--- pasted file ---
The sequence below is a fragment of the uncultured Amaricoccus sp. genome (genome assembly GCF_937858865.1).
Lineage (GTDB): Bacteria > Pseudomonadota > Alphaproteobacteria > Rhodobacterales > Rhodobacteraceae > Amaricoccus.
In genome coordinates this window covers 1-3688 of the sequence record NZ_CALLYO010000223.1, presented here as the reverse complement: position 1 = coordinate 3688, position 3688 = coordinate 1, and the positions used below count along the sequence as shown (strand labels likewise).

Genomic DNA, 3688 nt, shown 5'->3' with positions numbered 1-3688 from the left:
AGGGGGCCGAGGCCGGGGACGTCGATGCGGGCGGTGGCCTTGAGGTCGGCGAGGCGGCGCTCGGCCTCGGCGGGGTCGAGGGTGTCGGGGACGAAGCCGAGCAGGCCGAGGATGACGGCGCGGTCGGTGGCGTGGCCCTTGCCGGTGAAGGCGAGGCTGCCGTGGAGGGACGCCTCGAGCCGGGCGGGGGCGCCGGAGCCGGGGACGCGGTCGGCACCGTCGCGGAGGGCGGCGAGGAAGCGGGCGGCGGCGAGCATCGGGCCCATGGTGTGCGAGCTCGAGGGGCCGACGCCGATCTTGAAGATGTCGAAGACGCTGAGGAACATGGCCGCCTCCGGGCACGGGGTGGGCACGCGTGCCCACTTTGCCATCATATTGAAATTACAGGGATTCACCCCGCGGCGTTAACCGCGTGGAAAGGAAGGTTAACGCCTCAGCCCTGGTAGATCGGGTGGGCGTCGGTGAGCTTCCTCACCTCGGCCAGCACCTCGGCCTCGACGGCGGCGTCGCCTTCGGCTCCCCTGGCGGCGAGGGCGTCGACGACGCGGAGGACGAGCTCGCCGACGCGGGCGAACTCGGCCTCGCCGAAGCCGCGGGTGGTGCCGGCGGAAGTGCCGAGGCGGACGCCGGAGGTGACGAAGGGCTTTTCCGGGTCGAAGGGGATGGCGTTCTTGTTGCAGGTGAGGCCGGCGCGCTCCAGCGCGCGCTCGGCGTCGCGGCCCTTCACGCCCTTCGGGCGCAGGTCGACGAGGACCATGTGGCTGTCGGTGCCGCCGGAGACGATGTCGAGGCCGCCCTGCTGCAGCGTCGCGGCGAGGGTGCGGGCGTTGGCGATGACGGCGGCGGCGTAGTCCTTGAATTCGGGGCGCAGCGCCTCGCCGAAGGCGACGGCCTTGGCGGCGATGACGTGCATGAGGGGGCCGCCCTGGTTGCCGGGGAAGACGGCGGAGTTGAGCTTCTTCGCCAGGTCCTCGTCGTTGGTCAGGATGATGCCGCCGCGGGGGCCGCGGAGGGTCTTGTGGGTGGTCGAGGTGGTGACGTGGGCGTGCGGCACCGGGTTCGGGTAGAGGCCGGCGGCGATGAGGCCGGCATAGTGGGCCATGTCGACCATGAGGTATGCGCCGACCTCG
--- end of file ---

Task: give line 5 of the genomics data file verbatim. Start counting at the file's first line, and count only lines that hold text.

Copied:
AGGGGGCCGAGGCCGGGGACGTCGATGCGGGCGGTGGCCTTGAGGTCGGCGAGGCGGCGCTCGGCCTCGGCGGGGTCGAGGGTGTCGGGGACGAAGCCGAGCAGGCCGAGGATGACGGCGCGGTCGGTGGCGTGGCCCTTGCCGGTGAAGGCGAGGCTGCCGTGGAGGGACGCCTCGAGCCGGGCGGGGGCGCCGGAGCCGGGGACGCGGTCGGCACCGTCGCGGAGGGCGGCGAGGAAGCGGGCGGCGGCGAGCATCGGGCCCATGGTGTGCGAGCTCGAGGGGCCGACGCCGATCTTGAAGATGTCGAAGACGCTGAGGAACATGGCCGCCTCCGGGCACGGGGTGGGCACGCGTGCCCACTTTGCCATCATATTGAAATTACAGGGATTCACCCCGCGGCGTTAACCGCGTGGAAAGGAAGGTTAACGCCTCAGCCCTGGTAGATCGGGTGGGCGTCGGTGAGCTTCCTCACCTCGGCCAGCACCTCGGCCTCGACGGCGGCGTCGCCTTCGGCTCCCCTGGCGGCGAGGGCGTCGACGACGCGGAGGACGAGCTCGCCGACGCGGGCGAACTCGGCCTCGCCGAAGCCGCGGGTGGTGCCGGCGGAAGTGCCGAGGCGGACGCCGGAGGTGACGAAGGGCTTTTCCGGGTCGAAGGGGATGGCGTTCTTGTTGCAGGTGAGGCCGGCGCGCTCCAGCGCGCGCTCGGCGTCGCGGCCCTTCACGCCCTTCGGGCGCAGGTCGACGAGGACCATGTGGCTGTCGGTGCCGCCGGAGACGATGTCGAGGCCGCCCTGCTGCAGCGTCGCGGCGAGGGTGCGGGCGTTGGCGATGACGGCGGCGGCGTAGTCCTTGAATTCGGGGCGCAGCGCCTCGCCGAAGGCGACGGCCTTGGCGGCGATGACGTGCATGAGGGGGCCGCCCTGGTTGCCGGGGAAGACGGCGGAGTTGAGCTTCTTCGCCAGGTCCTCGTCGTTGGTCAGGATGATGCCGCCGCGGGGGCCGCGGAGGGTCTTGTGGGTGGTCGAGGTGGTGACGTGGGCGTGCGGCACCGGGTTCGGGTAGAGGCCGGCGGCGATGAGGCCGGCATAGTGGGCCATGTCGACCATGAGGTATGCGCCGACCTCG